Yesterday, October 11, the Holy Father officially inaugurated the Year of Faith with Holy Mass in St. Peter's Square surrounded by Bishops of the Synod for the New Evangelization, which commenced October 7. The Holy Father gave special attention to the 50th anniversary of Vatican II, and the 20th anniversary of the Catechism of the Catholic Church. Fifty years ago to the day, the Second Vatican Council opened amid a flurry of speculation that the Church was finally going to get with the times, and loosen up.
Most of this speculation was based upon a distortion of Pope John XXIII's proclamation that, with the Council, "new day is dawning on the Church." Many interpreted this as the opportunity to break with the less convenient teachings of the past, to make the Church into something with which the world would be more comfortable. Strangely, and sadly, many had already decided that this was the Council's "spirit," which gave license to ignore everything else Pope John said about the importance of retaining the great wealth of the Church's teaching, and what actually was written in the Council documents.
The resulting confusion caused many to leave the Church, and perhaps many more to stay with a severely diminished understanding of the faith that they claimed. For some, enabled by seriously confused clergy, the impression was given that the Church was only what one wanted it to be - nothing less, nothing more. Any attempt by the Church to assert her authority or define her teaching was seen as "authoritarian," and thus, easily dispensed with by "modern" Catholics.
This confusion, the results of which can be seen in low rates of Mass attendance, a crisis in vocations and vice presidential debates, is what Pope Benedict has been trying for some time to undo; and with the Year of Faith, that effort becomes more concentrated. This has particular relevance for champions of life and family.
Everyone who defends life and family in a world that too often values neither can learn something by reading His Holiness' homily and his public statement on the eve of the Year of Faith. Of particular interest is the Holy Father's insistence that the New Evangelization be grounded in Truth, and not in the fleeting perceptions in what some think the world is looking for.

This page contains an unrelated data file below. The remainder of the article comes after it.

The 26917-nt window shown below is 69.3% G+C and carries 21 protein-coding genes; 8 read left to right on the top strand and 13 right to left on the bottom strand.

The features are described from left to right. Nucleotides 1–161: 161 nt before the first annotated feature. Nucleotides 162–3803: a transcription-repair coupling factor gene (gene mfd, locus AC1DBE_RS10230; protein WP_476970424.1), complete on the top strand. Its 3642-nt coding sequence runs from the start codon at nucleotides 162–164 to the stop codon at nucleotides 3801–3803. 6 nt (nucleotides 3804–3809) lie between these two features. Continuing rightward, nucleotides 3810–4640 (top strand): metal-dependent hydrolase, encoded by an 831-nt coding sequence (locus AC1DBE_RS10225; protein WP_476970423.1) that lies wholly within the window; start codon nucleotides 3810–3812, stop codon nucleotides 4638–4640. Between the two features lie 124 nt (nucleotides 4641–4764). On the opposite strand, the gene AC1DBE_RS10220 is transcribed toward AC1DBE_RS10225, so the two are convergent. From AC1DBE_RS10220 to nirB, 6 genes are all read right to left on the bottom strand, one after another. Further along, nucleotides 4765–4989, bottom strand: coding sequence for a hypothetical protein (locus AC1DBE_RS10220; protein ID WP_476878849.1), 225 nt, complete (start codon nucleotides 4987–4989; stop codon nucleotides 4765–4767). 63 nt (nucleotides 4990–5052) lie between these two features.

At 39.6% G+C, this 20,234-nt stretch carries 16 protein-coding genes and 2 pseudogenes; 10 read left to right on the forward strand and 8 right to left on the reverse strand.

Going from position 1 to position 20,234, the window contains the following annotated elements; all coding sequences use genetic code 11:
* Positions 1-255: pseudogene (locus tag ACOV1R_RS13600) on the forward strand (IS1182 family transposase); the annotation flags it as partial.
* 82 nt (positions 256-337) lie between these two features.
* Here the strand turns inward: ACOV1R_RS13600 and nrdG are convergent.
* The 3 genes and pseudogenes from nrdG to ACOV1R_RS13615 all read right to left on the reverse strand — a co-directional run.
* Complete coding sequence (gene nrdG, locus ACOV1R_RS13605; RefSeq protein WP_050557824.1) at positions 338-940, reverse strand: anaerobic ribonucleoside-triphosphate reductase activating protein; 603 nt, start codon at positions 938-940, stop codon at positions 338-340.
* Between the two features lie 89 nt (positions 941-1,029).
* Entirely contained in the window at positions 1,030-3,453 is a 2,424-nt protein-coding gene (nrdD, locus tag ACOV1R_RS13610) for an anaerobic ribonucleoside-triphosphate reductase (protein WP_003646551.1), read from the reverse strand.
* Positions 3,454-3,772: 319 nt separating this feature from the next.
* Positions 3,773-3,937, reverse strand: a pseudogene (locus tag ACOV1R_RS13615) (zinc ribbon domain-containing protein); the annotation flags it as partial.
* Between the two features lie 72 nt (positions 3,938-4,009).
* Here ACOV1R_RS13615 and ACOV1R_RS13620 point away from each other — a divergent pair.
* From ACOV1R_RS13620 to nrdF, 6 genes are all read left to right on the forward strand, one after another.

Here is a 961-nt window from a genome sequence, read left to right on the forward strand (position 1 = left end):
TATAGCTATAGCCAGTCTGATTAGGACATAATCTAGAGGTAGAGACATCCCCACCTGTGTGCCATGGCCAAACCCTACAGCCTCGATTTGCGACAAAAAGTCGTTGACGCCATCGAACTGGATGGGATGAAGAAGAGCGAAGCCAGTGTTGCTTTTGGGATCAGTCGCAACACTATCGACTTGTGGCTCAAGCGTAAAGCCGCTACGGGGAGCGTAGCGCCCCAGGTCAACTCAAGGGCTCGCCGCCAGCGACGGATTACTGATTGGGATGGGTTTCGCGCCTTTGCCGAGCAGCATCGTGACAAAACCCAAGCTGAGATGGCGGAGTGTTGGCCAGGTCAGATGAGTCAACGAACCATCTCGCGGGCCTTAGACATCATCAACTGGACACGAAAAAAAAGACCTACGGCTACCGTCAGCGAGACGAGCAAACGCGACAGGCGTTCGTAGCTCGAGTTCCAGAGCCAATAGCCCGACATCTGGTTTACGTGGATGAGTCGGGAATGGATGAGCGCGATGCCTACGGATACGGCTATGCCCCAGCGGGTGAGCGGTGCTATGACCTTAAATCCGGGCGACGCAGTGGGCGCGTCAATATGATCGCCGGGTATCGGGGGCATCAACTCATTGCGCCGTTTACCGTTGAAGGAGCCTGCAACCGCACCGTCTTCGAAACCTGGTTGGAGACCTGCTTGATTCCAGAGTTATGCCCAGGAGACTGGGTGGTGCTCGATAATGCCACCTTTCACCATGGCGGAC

We see how the time in which we live continues to be marked by a forgetfulness and deafness in relation to God. I believe, then, that we must learn the simplest and most fundamental lessons of the Council, and that is that Christianity in its essence consists in faith in God, who is Trinitarian Love, and in a personal and communal encounter with Christ who orients and guides our lives. Everything else follows from this.
Note this is not the Jesus of Marxist imagination - the political revolutionary whose deliverance was all about this world. As the Holy Father points out in Spe Salvi, that character was Barabbas, the one chosen for mercy opposite Jesus, by the crowds at Pilate's feet. And Jesus is not just your buddy, another guy you know who pats you on the back and never challenges you.
No, the communal encounter with the One who orients and guides our lives is much more than these convenient reinventions can offer. He is not our invention, we are His. This is an encounter with Love Himself, with Hope Himself and with Faith. This last will be the Holy Father's emphasis over the next year, although we will undoubtedly see anew how all of the great themes of the Catholic Church tie together in the fullness of history.
For pro-life and pro-family Christians, this is a chance to form ourselves anew in the beauty of the Faith. Even as we fight the fight and run the race, we must renew ourselves in the Source of Truth, which we must bring to every article, argument, prayer and march. Failure to do this often leaves us empty, flailing away at things we cannot possibly defeat without Him, convinced of our own righteousness. If we're not careful, this can be destructive for us personally, and in our relationships.
Sincerely yours in Christ,